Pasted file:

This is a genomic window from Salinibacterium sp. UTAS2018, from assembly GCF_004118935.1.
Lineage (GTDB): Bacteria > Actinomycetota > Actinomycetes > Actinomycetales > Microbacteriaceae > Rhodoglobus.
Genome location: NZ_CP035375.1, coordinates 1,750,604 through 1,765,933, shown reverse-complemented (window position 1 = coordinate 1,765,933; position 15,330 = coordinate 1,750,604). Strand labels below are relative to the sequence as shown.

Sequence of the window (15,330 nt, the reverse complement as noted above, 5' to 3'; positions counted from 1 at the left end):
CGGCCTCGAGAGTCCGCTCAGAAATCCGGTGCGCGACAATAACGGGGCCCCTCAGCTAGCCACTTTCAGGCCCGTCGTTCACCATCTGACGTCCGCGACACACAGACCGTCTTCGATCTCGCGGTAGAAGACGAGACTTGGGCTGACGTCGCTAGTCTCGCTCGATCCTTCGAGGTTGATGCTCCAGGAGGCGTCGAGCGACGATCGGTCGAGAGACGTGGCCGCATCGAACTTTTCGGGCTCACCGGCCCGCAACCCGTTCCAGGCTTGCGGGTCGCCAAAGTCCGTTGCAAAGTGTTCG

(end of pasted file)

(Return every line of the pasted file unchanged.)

This is a genomic window from Salinibacterium sp. UTAS2018, from assembly GCF_004118935.1.
Lineage (GTDB): Bacteria > Actinomycetota > Actinomycetes > Actinomycetales > Microbacteriaceae > Rhodoglobus.
Genome location: NZ_CP035375.1, coordinates 1,750,604 through 1,765,933, shown reverse-complemented (window position 1 = coordinate 1,765,933; position 15,330 = coordinate 1,750,604). Strand labels below are relative to the sequence as shown.

Sequence of the window (15,330 nt, the reverse complement as noted above, 5' to 3'; positions counted from 1 at the left end):
CGGCCTCGAGAGTCCGCTCAGAAATCCGGTGCGCGACAATAACGGGGCCCCTCAGCTAGCCACTTTCAGGCCCGTCGTTCACCATCTGACGTCCGCGACACACAGACCGTCTTCGATCTCGCGGTAGAAGACGAGACTTGGGCTGACGTCGCTAGTCTCGCTCGATCCTTCGAGGTTGATGCTCCAGGAGGCGTCGAGCGACGATCGGTCGAGAGACGTGGCCGCATCGAACTTTTCGGGCTCACCGGCCCGCAACCCGTTCCAGGCTTGCGGGTCGCCAAAGTCCGTTGCAAAGTGTTCG